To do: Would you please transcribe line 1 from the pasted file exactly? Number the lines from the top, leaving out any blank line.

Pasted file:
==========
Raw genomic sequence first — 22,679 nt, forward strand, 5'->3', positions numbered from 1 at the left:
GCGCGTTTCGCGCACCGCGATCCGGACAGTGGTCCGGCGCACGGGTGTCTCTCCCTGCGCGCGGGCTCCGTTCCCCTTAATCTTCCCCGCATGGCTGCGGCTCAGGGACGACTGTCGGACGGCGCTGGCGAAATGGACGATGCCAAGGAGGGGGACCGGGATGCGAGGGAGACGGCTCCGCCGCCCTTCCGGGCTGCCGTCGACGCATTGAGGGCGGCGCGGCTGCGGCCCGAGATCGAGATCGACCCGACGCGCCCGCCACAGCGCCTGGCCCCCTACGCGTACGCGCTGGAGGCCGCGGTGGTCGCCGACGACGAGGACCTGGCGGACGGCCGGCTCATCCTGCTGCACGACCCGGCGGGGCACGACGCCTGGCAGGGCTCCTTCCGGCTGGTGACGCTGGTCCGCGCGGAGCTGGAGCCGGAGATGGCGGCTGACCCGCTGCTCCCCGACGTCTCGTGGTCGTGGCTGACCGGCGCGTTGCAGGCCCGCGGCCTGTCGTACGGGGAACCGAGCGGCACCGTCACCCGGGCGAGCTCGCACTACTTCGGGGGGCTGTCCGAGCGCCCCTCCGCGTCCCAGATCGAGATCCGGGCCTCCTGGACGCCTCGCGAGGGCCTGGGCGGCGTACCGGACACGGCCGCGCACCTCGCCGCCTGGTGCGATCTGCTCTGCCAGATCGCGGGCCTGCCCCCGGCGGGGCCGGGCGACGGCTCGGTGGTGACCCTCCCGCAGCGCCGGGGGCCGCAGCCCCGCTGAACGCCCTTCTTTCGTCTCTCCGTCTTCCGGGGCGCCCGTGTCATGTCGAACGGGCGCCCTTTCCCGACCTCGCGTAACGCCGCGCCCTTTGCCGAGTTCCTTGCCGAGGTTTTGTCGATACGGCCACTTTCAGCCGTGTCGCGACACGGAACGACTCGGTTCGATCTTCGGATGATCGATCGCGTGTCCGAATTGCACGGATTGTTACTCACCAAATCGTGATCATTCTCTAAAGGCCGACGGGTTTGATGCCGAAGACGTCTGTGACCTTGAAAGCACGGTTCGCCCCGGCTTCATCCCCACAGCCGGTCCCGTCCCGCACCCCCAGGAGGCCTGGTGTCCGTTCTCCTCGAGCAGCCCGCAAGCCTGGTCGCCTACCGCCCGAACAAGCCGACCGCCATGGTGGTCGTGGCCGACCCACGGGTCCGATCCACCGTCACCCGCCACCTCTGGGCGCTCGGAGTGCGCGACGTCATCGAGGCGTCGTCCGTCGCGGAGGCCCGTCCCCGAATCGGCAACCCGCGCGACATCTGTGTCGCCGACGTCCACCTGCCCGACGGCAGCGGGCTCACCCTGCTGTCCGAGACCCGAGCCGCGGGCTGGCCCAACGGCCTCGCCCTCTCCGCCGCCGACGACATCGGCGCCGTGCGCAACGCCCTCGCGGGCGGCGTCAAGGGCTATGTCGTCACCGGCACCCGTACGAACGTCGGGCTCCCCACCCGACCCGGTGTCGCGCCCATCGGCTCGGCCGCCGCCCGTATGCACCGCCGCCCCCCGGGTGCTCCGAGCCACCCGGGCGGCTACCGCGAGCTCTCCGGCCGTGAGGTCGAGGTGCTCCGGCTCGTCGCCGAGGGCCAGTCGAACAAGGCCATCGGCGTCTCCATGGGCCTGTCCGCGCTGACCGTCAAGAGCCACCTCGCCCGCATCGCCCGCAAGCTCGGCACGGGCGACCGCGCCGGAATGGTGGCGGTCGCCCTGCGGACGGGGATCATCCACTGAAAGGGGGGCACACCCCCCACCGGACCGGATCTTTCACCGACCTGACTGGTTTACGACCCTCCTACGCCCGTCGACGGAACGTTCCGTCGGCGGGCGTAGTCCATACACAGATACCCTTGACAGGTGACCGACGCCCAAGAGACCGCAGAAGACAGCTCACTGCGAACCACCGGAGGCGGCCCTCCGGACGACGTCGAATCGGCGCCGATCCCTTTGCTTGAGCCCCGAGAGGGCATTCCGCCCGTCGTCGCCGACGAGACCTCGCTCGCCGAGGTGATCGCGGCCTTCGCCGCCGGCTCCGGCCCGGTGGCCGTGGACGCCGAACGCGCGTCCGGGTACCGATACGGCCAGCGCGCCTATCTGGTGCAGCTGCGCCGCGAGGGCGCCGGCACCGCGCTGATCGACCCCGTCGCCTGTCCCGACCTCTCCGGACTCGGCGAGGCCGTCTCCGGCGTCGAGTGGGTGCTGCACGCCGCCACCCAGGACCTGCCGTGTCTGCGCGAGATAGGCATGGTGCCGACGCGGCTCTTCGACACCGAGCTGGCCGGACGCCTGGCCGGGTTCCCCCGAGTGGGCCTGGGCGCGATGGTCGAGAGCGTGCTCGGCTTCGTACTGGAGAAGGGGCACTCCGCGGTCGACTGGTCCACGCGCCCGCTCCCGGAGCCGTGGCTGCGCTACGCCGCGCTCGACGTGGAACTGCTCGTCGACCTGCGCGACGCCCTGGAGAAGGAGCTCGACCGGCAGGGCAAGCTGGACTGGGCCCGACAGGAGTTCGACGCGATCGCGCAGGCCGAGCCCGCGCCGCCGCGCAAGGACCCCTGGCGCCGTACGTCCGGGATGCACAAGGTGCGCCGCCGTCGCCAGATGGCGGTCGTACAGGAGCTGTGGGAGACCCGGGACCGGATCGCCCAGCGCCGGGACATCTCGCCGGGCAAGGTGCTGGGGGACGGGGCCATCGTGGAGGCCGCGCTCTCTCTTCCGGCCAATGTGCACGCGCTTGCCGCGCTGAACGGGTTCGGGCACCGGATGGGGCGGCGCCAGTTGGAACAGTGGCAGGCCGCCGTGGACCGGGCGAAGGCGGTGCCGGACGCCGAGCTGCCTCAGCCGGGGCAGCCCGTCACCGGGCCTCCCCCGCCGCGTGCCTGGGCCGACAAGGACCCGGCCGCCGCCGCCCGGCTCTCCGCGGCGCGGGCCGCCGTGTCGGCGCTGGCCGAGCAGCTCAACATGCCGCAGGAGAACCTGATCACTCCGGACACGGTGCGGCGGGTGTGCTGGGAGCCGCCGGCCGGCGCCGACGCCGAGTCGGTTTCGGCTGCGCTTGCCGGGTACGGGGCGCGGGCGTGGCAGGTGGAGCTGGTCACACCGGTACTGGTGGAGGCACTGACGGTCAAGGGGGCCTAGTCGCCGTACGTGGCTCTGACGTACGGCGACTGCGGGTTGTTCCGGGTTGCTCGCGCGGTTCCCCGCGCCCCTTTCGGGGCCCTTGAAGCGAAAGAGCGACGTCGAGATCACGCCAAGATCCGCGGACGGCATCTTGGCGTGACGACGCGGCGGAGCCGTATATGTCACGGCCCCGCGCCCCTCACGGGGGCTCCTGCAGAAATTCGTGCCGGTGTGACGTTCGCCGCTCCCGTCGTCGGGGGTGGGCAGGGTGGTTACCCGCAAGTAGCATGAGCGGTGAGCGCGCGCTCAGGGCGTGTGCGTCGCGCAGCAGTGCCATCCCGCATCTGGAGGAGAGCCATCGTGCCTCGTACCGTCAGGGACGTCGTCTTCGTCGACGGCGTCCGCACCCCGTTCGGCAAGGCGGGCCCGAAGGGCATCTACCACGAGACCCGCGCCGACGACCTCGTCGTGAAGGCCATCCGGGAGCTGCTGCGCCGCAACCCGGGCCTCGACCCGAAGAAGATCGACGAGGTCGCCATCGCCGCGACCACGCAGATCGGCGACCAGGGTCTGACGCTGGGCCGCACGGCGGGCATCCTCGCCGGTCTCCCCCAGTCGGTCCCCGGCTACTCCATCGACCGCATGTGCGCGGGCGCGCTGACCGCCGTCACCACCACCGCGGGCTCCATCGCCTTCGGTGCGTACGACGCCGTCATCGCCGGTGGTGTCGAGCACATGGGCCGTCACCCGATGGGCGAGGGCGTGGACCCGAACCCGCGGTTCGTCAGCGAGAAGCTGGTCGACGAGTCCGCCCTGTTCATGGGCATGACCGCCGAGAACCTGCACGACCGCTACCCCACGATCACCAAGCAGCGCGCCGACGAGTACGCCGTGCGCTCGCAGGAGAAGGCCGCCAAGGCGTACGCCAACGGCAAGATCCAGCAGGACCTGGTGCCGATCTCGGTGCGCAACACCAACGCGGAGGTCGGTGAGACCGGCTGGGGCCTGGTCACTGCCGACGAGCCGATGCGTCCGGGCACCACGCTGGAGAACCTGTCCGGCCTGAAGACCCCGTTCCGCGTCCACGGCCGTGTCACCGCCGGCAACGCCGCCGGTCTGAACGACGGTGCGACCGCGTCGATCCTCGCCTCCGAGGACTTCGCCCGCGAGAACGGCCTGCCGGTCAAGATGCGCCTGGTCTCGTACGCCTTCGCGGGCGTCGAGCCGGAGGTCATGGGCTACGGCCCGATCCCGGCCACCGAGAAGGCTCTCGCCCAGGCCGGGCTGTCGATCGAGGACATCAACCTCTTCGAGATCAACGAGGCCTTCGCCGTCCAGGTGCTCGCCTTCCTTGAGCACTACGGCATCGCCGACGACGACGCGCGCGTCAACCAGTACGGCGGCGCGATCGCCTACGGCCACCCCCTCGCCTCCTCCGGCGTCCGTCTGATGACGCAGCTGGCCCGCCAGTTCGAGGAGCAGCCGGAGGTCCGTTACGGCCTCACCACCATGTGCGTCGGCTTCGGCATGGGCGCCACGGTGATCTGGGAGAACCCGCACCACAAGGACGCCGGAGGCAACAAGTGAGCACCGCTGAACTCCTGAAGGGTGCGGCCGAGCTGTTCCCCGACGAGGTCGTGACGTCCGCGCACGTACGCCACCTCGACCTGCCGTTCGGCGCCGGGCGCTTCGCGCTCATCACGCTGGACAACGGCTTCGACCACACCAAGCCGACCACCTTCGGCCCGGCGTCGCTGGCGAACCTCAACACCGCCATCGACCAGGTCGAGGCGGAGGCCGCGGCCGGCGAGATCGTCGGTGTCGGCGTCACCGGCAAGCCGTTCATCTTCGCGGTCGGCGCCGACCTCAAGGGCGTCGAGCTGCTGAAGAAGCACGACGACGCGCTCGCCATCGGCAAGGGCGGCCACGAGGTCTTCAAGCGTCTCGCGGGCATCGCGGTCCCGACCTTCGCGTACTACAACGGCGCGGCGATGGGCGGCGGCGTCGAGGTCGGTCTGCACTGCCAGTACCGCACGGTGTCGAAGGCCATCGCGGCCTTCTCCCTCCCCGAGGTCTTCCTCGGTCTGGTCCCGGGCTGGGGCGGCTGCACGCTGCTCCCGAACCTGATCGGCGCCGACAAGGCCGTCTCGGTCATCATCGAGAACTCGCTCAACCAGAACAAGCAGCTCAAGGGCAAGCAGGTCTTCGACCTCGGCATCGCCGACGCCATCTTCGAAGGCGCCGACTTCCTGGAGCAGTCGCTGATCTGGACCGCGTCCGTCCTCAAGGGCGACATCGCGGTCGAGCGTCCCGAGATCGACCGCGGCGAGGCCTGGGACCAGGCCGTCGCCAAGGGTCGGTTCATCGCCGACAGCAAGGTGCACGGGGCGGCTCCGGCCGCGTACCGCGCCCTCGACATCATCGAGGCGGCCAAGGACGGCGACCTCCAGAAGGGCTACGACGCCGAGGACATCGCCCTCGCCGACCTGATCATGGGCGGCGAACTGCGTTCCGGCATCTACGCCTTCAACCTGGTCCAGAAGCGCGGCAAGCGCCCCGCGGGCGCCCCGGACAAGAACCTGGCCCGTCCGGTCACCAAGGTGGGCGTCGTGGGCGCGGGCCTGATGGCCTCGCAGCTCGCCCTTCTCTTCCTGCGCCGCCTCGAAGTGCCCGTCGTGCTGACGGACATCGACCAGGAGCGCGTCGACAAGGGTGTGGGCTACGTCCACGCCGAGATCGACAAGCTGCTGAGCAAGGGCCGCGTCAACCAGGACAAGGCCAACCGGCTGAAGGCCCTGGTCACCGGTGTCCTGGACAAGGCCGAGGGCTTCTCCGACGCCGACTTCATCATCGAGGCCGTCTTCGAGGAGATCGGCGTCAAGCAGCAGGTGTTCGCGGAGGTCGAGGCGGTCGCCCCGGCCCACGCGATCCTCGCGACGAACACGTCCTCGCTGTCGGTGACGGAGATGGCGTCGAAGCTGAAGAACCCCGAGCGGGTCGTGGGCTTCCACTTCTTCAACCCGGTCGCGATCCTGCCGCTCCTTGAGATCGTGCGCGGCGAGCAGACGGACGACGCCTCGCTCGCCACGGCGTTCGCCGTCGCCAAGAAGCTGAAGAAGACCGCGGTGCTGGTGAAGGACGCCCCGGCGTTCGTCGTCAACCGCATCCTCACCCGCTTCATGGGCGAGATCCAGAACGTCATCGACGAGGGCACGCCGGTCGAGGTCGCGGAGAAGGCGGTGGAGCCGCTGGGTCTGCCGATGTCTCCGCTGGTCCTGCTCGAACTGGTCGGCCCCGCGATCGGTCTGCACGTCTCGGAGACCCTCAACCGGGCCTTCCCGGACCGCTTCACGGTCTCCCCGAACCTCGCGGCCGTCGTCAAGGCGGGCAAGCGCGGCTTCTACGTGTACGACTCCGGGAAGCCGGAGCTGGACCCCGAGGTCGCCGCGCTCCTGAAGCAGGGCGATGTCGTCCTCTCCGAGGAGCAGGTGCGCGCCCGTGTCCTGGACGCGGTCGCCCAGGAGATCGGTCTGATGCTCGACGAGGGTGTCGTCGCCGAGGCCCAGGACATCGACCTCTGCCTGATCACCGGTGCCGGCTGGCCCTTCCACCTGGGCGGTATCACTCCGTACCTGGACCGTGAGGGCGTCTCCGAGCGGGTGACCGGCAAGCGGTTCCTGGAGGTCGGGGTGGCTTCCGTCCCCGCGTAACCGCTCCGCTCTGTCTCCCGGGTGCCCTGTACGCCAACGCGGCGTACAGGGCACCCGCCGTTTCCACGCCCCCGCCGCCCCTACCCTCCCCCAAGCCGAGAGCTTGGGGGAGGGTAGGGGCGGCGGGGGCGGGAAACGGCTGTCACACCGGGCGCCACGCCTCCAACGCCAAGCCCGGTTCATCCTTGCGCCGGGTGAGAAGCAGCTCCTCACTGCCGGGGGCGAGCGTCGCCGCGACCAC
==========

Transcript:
Raw genomic sequence first — 22,679 nt, forward strand, 5'->3', positions numbered from 1 at the left: